Taking on a Teach First graduate

Written by: Emma Lee-Potter | Published:
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Teach First recruits and trains high-quality teachers to work in schools facing the greatest challenges, using the latest research to raise learning outcomes for our poorest children. Emma Lee-Potter explains

Up until four years ago Tinsley Meadows Primary Academy struggled to recruit new teachers.

The school is in a deprived area of Sheffield, not far from the M1 motorway, and around 96 per cent of its 650 children have English as an additional language (EAL). It is in the bottom 20 per cent of deprivation on the IDACI index (income deprivation affecting children index) and 31 per cent of pupils are eligible for Pupil Premium funding.

“There are endless stories of poverty in our area,” explained Deborah Sanderson, executive principal of Tinsley Meadows. “But Teach First has brought us staff. Before this, nobody ever applied to our school. We’d get one or two people applying but that was all.”

Everything changed when Ms Sanderson and her team decided to recruit four Teach First teachers in 2015.

“I’d watched Teach First in secondary schools in London and I was dying for it to come into primary schools,” she said. “When it came into primary schools in Yorkshire I thought ‘yes’ and we haven’t looked back.”

In the intervening years, the school has taken on eight more Teach First teachers and two more will join this September. Virtually all of them are still at Tinsley Meadows and some have progressed to leadership roles. Three are now part of the senior leadership team, one is a specialist leader of education who has worked with other schools in Sheffield and another will mentor a Teach First teacher next year.

Teach First was launched in 2002. It now works with schools in every region of England and Wales and has trained and placed more than 10,000 teachers in schools in low-income areas, supporting more than one million children in the process. The first cohort of primary teachers started work in 2011, with a specific focus on raising the aspirations and outcomes of disadvantaged children.

“For many reasons, it is our work in primary schools that always leaves me feeling particularly inspired,” explained Russell Hobby, chief executive of Teach First. “Indeed, it is here that teachers have a unique part to play when it comes to tackling inequality and creating greater life opportunities for children – because if we don’t get it right from the very start, it makes it so much harder for children to catch up later on.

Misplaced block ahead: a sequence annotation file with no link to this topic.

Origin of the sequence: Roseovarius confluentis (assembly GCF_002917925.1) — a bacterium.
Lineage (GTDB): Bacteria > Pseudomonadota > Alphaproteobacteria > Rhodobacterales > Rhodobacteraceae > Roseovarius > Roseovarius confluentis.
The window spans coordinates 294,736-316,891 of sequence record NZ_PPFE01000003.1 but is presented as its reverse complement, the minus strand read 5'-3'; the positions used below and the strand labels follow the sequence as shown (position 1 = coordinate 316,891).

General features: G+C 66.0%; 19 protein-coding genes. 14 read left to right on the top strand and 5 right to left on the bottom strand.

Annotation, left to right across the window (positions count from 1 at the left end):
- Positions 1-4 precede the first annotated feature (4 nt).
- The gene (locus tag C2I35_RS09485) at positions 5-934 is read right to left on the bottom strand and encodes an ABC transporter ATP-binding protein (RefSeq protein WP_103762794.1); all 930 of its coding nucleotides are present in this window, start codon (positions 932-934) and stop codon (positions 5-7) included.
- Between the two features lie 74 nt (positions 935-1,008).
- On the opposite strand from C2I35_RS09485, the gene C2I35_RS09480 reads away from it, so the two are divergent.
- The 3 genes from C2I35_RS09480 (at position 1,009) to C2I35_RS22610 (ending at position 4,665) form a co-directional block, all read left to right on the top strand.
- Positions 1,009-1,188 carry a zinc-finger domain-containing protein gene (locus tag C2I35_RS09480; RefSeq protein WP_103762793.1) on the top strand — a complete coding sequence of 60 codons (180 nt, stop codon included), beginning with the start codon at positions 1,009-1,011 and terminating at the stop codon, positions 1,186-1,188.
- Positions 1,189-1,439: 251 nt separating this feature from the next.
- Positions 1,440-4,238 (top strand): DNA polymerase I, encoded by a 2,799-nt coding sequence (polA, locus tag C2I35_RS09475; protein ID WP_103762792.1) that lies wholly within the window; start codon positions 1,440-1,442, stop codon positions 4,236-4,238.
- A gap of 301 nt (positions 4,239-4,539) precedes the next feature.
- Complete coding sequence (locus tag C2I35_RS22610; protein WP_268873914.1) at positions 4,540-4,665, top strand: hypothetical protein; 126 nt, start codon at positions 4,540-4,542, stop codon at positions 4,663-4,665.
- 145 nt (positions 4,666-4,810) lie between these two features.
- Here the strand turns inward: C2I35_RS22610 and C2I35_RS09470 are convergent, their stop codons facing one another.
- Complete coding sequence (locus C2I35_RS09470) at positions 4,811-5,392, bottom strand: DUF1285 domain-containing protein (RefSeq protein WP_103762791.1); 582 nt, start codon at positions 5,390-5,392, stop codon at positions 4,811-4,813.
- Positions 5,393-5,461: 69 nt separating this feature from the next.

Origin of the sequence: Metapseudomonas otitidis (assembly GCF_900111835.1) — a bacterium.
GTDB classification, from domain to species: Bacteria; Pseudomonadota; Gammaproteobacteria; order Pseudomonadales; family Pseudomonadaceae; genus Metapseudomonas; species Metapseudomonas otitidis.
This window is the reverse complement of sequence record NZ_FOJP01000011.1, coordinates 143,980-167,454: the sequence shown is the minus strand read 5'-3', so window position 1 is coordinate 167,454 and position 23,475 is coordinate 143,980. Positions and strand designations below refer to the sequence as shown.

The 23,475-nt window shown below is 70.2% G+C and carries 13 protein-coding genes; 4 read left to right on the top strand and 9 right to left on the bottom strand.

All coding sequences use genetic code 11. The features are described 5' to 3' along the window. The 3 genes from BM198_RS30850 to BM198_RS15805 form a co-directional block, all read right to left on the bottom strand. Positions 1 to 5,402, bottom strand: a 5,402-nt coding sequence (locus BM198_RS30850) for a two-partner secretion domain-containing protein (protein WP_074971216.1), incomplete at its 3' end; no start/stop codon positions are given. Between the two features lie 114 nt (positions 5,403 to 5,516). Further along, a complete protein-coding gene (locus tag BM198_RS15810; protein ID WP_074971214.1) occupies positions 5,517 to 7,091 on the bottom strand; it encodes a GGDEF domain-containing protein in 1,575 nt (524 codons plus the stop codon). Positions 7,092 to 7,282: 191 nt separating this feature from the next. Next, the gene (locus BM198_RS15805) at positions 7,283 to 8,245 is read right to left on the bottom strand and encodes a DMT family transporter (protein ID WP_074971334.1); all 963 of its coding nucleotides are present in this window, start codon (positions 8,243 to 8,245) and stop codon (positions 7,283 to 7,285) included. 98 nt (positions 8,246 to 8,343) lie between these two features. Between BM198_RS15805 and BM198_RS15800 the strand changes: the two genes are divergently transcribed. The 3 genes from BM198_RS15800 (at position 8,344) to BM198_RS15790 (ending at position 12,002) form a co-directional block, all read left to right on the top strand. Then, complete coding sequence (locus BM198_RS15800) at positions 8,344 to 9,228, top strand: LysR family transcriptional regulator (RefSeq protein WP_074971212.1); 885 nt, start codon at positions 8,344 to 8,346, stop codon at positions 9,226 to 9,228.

“That’s why we’re constantly at pains to make sure that our teacher training programme recruits and trains only the highest quality teachers to work in primary schools. These trainee teachers then work with and learn from existing staff to improve the attainment and aspirations of pupils.

“Over the years, these efforts have helped Teach First to become one of the top 10 most prestigious graduate recruiters, so entry is competitive. This gives us confidence that we will find people who will add real value to schools. We’ve been able to recruit, train and place teachers whose academic credentials are excellent – and help form a wonderful and diverse community of teachers from a variety of backgrounds. Above all though, these individuals boast a spark, a love for working with young children and an unwavering determination to make a difference to those who need it the most.”

For primary teaching, Teach First candidates are required to have a degree (2:1 or above) in a primary national curriculum subject or an A*, A or B at A level (or equivalent) in two of these subjects.

Prior to starting work the trainees take part in a five-week training programme, learning the practical skills to lead classes, such as curriculum knowledge, education theory and practice and classroom management, and doing a two-week placement in a school. From September onwards they have their own class from the first day, learning on the job and teaching 60 per cent of the time (this increases once they are established).

The teachers gain qualified teacher status (QTS) in their first year and complete their NQT placement in the second year. They earn a salary while they train and gain a Postgraduate Diploma in Education and Leadership (PGDE), worth double the credits of a PGCE. They also spend at least 20 days completing an alternative key stage placement within the five to 11 age range.